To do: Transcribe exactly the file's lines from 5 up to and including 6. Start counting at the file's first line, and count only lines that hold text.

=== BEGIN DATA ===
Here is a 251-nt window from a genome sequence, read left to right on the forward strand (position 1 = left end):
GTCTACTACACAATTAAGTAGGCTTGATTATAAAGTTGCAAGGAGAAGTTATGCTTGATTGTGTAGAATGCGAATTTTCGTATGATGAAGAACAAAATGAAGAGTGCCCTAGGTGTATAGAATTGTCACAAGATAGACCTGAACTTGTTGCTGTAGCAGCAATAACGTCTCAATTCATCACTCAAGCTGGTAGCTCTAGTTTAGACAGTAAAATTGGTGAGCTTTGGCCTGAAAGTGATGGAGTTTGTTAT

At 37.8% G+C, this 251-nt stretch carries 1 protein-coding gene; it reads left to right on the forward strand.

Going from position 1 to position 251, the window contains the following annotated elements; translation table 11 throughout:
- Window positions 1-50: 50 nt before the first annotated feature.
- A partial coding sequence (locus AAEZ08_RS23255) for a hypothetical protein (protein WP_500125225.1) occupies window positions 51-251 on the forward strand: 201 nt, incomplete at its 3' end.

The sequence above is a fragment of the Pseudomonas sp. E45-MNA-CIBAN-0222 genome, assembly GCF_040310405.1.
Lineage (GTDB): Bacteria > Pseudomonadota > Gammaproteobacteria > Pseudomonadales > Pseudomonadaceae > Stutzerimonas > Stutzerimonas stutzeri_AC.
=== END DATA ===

- Window positions 1-50: 50 nt before the first annotated feature.
- A partial coding sequence (locus AAEZ08_RS23255) for a hypothetical protein (protein WP_500125225.1) occupies window positions 51-251 on the forward strand: 201 nt, incomplete at its 3' end.